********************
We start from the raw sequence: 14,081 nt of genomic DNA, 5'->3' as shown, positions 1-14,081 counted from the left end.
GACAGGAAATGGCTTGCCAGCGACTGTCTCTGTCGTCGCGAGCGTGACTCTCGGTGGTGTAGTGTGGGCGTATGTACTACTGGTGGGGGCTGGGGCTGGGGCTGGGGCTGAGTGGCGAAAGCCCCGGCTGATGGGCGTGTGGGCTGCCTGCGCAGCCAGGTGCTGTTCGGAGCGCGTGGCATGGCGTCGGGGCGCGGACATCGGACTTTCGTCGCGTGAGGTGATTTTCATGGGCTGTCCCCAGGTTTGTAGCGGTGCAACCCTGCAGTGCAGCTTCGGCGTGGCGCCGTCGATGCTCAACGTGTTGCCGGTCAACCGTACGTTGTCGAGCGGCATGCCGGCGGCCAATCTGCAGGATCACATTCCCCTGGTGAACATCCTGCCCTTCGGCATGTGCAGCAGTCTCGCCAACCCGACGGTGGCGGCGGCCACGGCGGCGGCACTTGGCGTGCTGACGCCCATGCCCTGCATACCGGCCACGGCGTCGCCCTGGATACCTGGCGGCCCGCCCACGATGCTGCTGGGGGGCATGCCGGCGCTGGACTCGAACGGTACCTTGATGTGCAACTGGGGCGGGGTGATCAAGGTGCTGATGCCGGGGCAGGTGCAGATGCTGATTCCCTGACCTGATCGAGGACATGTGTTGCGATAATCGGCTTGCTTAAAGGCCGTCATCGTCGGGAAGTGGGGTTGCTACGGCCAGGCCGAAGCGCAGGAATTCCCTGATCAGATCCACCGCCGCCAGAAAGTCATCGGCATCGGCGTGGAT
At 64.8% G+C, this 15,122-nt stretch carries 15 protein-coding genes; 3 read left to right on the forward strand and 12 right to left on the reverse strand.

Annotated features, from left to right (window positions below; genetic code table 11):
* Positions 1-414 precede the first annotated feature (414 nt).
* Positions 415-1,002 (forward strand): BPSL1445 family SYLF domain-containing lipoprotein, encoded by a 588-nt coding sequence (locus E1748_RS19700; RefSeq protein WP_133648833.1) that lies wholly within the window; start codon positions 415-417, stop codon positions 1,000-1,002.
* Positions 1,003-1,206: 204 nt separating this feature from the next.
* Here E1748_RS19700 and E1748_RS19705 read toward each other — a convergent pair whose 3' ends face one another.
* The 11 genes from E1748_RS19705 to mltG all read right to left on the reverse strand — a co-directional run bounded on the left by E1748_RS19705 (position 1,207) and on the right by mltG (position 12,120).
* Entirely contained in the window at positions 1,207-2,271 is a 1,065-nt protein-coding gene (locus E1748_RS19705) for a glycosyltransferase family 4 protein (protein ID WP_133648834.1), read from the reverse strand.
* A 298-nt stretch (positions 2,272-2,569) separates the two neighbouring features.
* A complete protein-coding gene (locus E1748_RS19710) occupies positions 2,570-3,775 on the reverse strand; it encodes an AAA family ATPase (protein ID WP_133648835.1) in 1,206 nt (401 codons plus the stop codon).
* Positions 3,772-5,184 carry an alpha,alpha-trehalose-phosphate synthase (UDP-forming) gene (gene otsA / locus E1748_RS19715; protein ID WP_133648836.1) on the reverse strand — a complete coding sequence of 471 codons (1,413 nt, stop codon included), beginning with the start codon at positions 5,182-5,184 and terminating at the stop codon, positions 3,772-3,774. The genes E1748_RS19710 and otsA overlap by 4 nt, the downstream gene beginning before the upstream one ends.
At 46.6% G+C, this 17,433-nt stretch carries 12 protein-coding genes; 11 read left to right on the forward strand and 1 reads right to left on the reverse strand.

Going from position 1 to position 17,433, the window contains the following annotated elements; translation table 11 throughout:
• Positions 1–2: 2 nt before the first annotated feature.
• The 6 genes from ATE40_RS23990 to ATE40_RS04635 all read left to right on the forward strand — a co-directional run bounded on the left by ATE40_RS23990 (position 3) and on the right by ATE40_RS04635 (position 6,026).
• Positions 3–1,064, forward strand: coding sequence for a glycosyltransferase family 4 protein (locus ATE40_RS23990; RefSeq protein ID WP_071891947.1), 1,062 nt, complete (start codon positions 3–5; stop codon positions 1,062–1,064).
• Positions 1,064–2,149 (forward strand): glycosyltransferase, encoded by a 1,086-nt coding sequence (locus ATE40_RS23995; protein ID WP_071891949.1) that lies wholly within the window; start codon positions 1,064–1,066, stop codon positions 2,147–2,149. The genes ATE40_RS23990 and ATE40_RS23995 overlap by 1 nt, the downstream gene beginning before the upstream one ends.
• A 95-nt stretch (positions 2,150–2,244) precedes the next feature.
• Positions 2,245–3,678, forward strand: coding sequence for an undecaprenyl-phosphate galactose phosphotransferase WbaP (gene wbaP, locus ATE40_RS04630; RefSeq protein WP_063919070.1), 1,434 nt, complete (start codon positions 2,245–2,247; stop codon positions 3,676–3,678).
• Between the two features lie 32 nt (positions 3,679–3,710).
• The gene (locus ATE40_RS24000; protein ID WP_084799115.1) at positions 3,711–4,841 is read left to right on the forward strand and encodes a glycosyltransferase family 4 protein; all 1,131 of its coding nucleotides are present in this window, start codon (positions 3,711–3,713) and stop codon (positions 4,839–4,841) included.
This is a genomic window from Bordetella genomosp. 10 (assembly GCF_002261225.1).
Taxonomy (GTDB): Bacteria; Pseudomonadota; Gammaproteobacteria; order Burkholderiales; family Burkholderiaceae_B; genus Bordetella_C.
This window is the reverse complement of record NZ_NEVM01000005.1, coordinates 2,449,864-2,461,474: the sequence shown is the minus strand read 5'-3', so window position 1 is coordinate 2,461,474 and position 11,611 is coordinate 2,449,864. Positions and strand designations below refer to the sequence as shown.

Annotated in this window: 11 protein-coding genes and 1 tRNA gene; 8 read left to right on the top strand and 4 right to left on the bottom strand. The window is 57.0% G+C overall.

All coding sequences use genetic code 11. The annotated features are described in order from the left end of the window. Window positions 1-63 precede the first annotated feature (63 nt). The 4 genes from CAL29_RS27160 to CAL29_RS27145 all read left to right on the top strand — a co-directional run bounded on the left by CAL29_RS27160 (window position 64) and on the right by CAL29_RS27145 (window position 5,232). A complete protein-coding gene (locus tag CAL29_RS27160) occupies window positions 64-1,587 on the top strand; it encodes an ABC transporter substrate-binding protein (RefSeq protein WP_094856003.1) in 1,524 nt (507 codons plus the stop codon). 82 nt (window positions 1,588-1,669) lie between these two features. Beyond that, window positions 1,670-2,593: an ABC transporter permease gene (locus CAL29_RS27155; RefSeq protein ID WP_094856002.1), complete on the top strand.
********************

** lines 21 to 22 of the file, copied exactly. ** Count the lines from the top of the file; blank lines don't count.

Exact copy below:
• Positions 2,245–3,678, forward strand: coding sequence for an undecaprenyl-phosphate galactose phosphotransferase WbaP (gene wbaP, locus ATE40_RS04630; RefSeq protein WP_063919070.1), 1,434 nt, complete (start codon positions 2,245–2,247; stop codon positions 3,676–3,678).
• Between the two features lie 32 nt (positions 3,679–3,710).